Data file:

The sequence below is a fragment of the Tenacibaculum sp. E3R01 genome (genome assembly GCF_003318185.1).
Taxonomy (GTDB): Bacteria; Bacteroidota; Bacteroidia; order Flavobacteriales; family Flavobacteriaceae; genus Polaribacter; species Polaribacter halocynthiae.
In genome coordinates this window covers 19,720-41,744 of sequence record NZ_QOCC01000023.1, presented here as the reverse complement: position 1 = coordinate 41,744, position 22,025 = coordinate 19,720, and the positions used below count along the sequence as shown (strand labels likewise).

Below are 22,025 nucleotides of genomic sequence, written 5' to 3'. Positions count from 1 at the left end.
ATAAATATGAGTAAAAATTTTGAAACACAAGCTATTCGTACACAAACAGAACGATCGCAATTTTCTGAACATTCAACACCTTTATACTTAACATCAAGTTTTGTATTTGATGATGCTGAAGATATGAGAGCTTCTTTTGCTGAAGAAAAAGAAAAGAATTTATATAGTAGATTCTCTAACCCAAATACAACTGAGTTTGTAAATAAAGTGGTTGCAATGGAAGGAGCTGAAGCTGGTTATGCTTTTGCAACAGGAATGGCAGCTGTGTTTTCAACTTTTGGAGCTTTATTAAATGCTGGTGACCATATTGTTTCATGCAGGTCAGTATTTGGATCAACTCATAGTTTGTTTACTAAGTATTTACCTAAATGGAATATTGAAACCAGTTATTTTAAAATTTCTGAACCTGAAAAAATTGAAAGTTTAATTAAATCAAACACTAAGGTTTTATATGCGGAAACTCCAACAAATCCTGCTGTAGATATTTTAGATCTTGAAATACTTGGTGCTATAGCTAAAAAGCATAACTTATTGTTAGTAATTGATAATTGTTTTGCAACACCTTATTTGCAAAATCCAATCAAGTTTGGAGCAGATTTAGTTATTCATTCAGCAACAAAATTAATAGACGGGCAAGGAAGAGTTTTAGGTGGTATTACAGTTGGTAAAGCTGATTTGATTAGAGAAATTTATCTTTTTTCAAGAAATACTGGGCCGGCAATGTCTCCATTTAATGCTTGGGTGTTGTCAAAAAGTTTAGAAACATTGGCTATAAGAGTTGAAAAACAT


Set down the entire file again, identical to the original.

The sequence below is a fragment of the Tenacibaculum sp. E3R01 genome (genome assembly GCF_003318185.1).
Taxonomy (GTDB): Bacteria; Bacteroidota; Bacteroidia; order Flavobacteriales; family Flavobacteriaceae; genus Polaribacter; species Polaribacter halocynthiae.
In genome coordinates this window covers 19,720-41,744 of sequence record NZ_QOCC01000023.1, presented here as the reverse complement: position 1 = coordinate 41,744, position 22,025 = coordinate 19,720, and the positions used below count along the sequence as shown (strand labels likewise).

Below are 22,025 nucleotides of genomic sequence, written 5' to 3'. Positions count from 1 at the left end.
ATAAATATGAGTAAAAATTTTGAAACACAAGCTATTCGTACACAAACAGAACGATCGCAATTTTCTGAACATTCAACACCTTTATACTTAACATCAAGTTTTGTATTTGATGATGCTGAAGATATGAGAGCTTCTTTTGCTGAAGAAAAAGAAAAGAATTTATATAGTAGATTCTCTAACCCAAATACAACTGAGTTTGTAAATAAAGTGGTTGCAATGGAAGGAGCTGAAGCTGGTTATGCTTTTGCAACAGGAATGGCAGCTGTGTTTTCAACTTTTGGAGCTTTATTAAATGCTGGTGACCATATTGTTTCATGCAGGTCAGTATTTGGATCAACTCATAGTTTGTTTACTAAGTATTTACCTAAATGGAATATTGAAACCAGTTATTTTAAAATTTCTGAACCTGAAAAAATTGAAAGTTTAATTAAATCAAACACTAAGGTTTTATATGCGGAAACTCCAACAAATCCTGCTGTAGATATTTTAGATCTTGAAATACTTGGTGCTATAGCTAAAAAGCATAACTTATTGTTAGTAATTGATAATTGTTTTGCAACACCTTATTTGCAAAATCCAATCAAGTTTGGAGCAGATTTAGTTATTCATTCAGCAACAAAATTAATAGACGGGCAAGGAAGAGTTTTAGGTGGTATTACAGTTGGTAAAGCTGATTTGATTAGAGAAATTTATCTTTTTTCAAGAAATACTGGGCCGGCAATGTCTCCATTTAATGCTTGGGTGTTGTCAAAAAGTTTAGAAACATTGGCTATAAGAGTTGAAAAACAT